Wandering Through the Public Domain #9

A regular exploration of public domain genre works available through Project Gutenberg, Internet Archive, and Librivox.

By Colleen McMahon: I’ve had some upheaval in my personal life in the last month, and I haven’t been keeping up with this column or with some of the older comments. So I’ll start by taking an opportunity to clarify a couple of things which may have been misunderstood, based on some of the comments on older entries.

First, when I mention a work here, it’s generally because it’s either one that I have come across in my own “wanderings”, or because it has some tie to something recently discussed, such as when an author’s birthday comes up in the daily listing, and it turns out that they have some public domain books or stories available.

It’s not meant to imply that a book is just now entering the public domain (unless otherwise stated, as in the recent discussion of the 1923 copyright expirations) or that it is in any way a new discovery to anyone but me. So, for example, Flatland by Abbott has indeed been in the public domain for many years, and only came up here because a new audiobook recording of it was recently released.

Second, someone apparently took offense at my passing observation that John W. Campbell is better known nowadays for his role as an editor as a writer. That is no judgement on Campbell as a writer, or any of the other forgotten or less-remembered names that come up. It’s just a general impression of the overall collective memory or focus of 2019 fandom and who tends to be well-known and who does not. If I’m off base on my estimation of how well-known any particular writer is at this point, I welcome correction.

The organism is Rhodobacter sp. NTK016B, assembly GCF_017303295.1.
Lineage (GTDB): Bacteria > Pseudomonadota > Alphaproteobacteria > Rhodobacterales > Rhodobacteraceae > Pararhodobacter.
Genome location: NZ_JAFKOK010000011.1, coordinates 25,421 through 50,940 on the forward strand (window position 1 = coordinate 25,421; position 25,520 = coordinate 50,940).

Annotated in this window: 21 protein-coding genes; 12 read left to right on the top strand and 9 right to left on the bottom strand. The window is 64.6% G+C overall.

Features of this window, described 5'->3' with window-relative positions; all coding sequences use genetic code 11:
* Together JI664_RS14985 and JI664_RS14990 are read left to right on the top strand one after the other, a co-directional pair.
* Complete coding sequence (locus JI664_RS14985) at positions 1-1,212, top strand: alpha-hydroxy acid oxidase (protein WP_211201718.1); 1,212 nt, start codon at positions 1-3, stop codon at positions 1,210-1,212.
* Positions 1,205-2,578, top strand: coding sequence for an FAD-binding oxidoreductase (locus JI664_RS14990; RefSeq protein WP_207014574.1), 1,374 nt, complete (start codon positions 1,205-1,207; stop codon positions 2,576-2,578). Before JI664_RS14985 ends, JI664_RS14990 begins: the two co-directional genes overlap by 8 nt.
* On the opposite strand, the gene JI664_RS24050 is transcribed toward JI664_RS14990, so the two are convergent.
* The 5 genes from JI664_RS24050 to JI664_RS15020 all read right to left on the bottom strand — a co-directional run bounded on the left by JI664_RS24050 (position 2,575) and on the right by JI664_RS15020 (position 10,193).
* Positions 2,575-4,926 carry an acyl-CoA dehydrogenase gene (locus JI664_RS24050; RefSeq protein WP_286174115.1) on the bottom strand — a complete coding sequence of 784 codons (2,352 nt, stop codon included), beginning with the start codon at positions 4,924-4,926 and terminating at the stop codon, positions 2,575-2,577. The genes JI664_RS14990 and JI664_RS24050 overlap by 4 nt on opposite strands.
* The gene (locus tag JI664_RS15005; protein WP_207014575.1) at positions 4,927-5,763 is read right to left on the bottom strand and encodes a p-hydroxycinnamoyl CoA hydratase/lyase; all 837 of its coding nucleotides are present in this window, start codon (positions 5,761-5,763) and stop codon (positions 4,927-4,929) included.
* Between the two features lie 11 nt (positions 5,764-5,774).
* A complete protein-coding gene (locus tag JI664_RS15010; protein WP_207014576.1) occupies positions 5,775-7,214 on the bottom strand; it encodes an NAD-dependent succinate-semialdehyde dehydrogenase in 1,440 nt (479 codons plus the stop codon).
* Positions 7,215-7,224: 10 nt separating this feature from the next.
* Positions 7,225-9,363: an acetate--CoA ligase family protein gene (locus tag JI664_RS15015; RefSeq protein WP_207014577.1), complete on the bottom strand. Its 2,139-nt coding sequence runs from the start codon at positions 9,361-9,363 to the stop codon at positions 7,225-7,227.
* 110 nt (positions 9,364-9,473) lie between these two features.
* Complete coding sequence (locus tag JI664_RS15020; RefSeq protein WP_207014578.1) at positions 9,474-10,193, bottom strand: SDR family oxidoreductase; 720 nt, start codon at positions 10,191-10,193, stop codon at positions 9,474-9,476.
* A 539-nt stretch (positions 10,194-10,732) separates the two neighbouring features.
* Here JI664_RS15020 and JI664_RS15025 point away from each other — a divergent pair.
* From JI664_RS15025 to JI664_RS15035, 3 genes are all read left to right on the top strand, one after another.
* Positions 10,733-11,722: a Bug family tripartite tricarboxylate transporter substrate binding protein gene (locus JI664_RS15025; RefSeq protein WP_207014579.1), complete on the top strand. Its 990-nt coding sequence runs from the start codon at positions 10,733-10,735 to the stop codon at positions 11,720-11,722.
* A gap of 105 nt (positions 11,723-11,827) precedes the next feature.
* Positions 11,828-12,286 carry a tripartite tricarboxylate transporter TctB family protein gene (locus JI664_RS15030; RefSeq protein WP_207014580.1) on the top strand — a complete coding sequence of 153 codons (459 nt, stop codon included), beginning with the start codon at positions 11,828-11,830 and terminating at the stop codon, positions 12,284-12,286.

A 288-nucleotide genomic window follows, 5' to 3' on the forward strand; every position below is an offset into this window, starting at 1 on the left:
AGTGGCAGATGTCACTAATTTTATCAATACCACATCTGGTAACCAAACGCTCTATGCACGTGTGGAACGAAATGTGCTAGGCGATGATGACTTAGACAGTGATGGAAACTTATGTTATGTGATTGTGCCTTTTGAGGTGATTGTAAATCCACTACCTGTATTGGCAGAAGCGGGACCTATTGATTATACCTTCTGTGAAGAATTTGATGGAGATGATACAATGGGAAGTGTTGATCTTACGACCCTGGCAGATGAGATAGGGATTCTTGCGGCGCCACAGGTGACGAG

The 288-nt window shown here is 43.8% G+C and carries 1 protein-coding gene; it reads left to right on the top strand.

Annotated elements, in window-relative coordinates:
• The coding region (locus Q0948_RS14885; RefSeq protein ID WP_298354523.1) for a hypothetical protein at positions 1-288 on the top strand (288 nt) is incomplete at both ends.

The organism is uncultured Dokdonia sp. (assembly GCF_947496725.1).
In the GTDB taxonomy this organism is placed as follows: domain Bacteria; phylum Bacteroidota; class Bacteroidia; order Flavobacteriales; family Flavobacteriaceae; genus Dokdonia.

Most stories and novels pass out of popular notice in a few decades, no matter how worthwhile they are. There’s no point in hand-wringing about this or decrying the crappiness of modern fandom for not being sufficiently aware of certain writers. I prefer to look at it as a vast realm of potential buried treasures, and poke about looking for some forgotten books that are worth unearthing. I started writing this series merely to share some of these finds.

On that note, let’s turn to some of the recent diggings:

In Cat Rambo’s introduction to this month’s StoryBundle featuring contemporary female speculative fiction authors, she mentions four names as examples of women authors who have largely faded away. This, as usual, sent me off to see if anything by those authors is available on my favorite sites.

Miriam DeFord was already covered in a previous installment. I could not find any public domain works by Zenna Henderson, alas. However, the other two authors that Rambo mentioned, Judith Merril and Katherine MacLean, are each represented by several short stories on Project Gutenberg.

Judith Merril (1923-1997):

To date, neither story has been recorded for Librivox.

Katherine MacLean (1925- )

All of these stories have been recorded at least once for Librivox.

Speaking of women authors, Andre Norton (1912-2005) had a February birthday. She has short stories as well as several full-length novels available on Project Gutenberg:

In addition to her science fiction, Norton has a YA adventure novel (Ralestone Luck) and two Westerns (Ride Proud, Rebel! and Rebel Spurs) on PG. All of her works have been recorded, most in multiple versions, for Librivox.

Staying on the topic of women authors, Leigh Brackett’s (1915-1978) name is probably most recognizable as one of the credited screenwriters of Star Wars: Episode V – The Empire Strikes Back. She was well-known enough as a screenwriter in the 1940s that Howard Hawks is said to have once demanded, “Get me that guy, Brackett” to help William Faulkner finish the script for The Big Sleep. Brackett is also notable as the first woman author to receive a Hugo nomination, for her 1956 post-nuclear-war novel The Long Tomorrow.

The Long Tomorrow does not appear to be in the public domain, but two stories by Brackett are available on Project Gutenberg:

Both stories have been recorded for Librivox.

Recent Librivox releases:

  • The Mermaid’s Message and Other Stories by Various

    This is a collection of fairy tales and fables compiled in 1919. The stories contain original but old-fashioned tales which modern children and grown-ups will enjoy.
  • Master of Life and Death by Robert Silverberg (1935- )

    When Roy Walton becomes the new director of the UN division of population control, after the director is assassinated, he becomes the most hated man in the world. Being Director involved him in not only population control, but a terra-forming project on Venus, and negotiations with aliens. Not only that, but some people were trying to kill him. To stay alive, he had to become The Master of Life and Death.